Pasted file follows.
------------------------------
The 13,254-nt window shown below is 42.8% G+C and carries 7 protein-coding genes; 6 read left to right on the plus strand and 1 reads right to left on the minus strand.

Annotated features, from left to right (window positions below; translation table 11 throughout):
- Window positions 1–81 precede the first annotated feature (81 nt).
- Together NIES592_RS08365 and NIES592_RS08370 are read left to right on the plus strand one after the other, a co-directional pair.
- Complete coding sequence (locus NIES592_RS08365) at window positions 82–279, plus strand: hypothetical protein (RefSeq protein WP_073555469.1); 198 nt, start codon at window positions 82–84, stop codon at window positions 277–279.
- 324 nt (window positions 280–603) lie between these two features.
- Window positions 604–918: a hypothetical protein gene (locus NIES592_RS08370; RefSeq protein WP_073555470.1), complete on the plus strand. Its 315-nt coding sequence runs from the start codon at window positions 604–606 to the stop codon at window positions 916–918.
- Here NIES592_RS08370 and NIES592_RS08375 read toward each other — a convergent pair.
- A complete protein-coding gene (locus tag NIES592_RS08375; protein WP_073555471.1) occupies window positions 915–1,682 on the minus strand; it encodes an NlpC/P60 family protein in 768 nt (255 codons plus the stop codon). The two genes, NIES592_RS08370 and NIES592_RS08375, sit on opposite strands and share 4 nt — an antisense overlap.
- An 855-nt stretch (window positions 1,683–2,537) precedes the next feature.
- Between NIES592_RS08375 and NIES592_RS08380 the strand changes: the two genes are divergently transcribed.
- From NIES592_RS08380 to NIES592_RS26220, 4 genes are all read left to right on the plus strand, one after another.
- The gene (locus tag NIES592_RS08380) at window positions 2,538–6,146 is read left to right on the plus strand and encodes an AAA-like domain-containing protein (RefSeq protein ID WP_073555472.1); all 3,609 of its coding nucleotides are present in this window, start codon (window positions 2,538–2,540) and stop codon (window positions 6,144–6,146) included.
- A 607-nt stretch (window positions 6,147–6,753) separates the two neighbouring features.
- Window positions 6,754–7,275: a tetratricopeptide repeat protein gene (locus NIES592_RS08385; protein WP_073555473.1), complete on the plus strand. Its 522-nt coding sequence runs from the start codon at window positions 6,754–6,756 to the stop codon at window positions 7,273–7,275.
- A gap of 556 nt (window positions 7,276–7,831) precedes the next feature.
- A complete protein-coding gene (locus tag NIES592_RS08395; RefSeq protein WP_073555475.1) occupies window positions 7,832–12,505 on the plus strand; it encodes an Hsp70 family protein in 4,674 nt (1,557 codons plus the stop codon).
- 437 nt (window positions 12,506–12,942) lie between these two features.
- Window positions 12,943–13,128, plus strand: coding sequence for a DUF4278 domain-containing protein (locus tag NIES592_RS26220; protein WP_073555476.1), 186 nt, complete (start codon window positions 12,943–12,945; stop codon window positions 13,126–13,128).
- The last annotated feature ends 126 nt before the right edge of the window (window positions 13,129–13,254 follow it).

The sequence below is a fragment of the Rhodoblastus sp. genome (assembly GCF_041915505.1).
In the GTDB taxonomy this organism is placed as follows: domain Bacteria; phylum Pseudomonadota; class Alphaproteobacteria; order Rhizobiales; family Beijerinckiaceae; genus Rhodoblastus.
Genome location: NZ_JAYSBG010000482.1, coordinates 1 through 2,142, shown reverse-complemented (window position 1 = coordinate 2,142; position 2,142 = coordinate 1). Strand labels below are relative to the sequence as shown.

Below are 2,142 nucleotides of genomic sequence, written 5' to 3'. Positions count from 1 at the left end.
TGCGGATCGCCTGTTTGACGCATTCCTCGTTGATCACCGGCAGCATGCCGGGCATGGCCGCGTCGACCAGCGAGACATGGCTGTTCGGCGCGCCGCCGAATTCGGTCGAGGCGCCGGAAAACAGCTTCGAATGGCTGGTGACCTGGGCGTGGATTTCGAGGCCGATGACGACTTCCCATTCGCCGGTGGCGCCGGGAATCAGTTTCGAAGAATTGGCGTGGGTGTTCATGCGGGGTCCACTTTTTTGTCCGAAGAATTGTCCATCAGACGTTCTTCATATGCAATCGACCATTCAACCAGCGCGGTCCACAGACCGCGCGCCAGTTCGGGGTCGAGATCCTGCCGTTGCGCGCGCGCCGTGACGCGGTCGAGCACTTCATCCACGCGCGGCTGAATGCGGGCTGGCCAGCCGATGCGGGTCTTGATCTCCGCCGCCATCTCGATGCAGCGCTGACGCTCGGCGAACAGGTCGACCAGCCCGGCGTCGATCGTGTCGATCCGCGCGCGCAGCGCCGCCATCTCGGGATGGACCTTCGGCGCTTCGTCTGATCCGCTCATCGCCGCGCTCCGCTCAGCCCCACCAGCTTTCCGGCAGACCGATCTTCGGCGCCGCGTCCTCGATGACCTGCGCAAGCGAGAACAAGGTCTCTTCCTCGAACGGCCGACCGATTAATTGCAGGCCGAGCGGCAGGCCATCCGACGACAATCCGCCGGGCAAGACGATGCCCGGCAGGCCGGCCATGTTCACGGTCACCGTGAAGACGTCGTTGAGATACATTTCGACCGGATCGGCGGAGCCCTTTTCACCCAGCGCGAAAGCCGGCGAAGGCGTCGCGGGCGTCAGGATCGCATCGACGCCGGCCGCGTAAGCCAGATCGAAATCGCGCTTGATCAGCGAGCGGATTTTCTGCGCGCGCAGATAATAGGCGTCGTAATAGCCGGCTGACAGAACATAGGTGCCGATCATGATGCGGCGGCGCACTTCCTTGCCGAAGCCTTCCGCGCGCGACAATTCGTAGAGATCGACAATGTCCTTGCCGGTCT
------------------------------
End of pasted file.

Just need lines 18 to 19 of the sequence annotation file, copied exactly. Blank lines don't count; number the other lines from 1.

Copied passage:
- 437 nt (window positions 12,506–12,942) lie between these two features.
- Window positions 12,943–13,128, plus strand: coding sequence for a DUF4278 domain-containing protein (locus tag NIES592_RS26220; protein WP_073555476.1), 186 nt, complete (start codon window positions 12,943–12,945; stop codon window positions 13,126–13,128).